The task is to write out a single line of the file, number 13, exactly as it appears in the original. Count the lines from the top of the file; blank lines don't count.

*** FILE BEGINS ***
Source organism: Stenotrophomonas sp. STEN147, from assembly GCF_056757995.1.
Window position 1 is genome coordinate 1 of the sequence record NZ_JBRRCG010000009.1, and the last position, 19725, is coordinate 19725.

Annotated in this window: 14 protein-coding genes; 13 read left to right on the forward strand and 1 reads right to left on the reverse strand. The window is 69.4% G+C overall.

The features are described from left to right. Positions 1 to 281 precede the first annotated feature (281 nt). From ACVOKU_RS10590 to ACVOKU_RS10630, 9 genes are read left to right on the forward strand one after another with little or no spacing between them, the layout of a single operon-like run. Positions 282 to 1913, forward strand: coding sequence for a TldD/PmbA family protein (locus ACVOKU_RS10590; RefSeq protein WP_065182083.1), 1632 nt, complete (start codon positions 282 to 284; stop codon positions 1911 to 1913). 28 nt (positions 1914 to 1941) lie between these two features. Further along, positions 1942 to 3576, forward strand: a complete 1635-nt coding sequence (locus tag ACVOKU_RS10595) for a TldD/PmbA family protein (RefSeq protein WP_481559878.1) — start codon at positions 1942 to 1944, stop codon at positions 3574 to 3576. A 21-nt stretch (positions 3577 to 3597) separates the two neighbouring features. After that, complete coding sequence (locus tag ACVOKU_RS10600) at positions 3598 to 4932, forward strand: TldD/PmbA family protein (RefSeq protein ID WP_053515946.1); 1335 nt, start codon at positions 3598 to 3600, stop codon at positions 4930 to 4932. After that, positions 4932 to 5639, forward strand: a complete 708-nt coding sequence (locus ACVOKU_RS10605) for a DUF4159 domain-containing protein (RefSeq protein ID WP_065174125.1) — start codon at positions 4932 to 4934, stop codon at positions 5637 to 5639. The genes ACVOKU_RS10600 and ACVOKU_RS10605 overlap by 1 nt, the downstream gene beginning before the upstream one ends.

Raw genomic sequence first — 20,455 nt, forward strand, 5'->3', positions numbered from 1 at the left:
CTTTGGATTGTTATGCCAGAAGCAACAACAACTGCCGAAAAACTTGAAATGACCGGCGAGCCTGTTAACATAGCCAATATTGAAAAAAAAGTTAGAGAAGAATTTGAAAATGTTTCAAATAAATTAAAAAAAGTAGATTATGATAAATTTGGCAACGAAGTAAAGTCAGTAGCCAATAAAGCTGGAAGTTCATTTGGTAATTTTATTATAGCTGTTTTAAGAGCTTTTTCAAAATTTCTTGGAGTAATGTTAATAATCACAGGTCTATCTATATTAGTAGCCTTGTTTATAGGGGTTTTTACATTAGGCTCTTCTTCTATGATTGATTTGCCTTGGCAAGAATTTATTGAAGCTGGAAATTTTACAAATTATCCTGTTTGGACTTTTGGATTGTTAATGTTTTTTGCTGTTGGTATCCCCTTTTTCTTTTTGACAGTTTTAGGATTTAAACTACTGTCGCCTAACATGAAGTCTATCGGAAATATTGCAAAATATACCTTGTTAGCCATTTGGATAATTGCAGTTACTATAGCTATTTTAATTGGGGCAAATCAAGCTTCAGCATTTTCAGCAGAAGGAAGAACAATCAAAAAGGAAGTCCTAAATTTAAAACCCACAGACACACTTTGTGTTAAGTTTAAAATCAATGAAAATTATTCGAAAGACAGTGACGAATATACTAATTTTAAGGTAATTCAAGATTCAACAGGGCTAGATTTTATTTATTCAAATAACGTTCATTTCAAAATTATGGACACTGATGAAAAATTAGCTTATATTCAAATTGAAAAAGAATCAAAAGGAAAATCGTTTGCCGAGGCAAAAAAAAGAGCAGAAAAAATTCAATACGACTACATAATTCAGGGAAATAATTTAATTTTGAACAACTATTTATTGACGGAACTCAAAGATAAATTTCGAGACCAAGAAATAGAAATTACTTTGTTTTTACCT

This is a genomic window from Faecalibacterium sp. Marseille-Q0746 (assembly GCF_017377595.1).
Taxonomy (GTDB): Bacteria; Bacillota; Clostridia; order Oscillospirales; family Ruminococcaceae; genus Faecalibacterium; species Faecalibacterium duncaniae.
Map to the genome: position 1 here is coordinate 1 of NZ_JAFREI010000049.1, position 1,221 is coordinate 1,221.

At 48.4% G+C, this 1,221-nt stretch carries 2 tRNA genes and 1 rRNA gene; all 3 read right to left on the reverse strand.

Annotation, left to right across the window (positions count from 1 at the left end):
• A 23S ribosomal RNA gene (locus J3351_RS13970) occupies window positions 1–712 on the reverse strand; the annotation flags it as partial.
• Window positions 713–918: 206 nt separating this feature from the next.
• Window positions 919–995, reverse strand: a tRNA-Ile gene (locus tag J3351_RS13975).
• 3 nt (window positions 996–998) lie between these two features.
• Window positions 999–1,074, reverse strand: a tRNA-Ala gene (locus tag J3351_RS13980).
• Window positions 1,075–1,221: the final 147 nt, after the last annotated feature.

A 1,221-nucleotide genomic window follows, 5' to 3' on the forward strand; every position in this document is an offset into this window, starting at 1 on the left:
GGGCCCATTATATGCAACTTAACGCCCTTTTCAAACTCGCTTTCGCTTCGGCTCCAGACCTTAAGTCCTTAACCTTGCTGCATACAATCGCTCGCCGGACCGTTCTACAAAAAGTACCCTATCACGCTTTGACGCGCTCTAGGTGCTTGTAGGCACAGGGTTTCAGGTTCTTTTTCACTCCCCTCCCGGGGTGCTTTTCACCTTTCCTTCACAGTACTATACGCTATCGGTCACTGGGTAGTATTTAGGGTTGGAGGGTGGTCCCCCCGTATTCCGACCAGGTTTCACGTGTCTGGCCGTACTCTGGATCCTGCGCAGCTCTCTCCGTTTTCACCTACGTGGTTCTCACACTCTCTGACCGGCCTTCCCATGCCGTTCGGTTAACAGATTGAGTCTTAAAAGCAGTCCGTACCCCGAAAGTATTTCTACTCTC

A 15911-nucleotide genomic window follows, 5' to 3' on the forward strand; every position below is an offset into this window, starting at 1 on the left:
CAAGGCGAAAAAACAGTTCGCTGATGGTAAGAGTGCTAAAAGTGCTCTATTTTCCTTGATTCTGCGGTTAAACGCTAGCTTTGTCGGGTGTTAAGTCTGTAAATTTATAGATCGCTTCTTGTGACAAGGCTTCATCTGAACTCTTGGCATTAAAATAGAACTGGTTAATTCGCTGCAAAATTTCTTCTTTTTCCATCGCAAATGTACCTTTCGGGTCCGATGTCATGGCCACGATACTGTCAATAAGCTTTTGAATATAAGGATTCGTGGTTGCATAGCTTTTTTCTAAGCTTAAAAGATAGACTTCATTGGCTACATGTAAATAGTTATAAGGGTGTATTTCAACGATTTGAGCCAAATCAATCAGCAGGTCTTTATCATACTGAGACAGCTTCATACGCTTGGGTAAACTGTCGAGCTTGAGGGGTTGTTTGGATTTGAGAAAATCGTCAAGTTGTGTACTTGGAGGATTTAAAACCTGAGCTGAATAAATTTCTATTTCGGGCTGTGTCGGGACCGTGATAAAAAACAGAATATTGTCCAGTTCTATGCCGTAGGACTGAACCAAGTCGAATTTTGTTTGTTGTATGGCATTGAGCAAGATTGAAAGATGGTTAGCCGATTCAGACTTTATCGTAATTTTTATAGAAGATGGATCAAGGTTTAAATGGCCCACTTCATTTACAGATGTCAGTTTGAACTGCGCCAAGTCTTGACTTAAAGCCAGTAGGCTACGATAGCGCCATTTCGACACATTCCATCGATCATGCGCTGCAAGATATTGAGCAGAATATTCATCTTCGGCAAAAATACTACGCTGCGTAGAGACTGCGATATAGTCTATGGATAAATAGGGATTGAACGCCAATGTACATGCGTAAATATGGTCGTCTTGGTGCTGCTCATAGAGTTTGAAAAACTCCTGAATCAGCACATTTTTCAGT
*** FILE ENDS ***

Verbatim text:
• Window positions 713–918: 206 nt separating this feature from the next.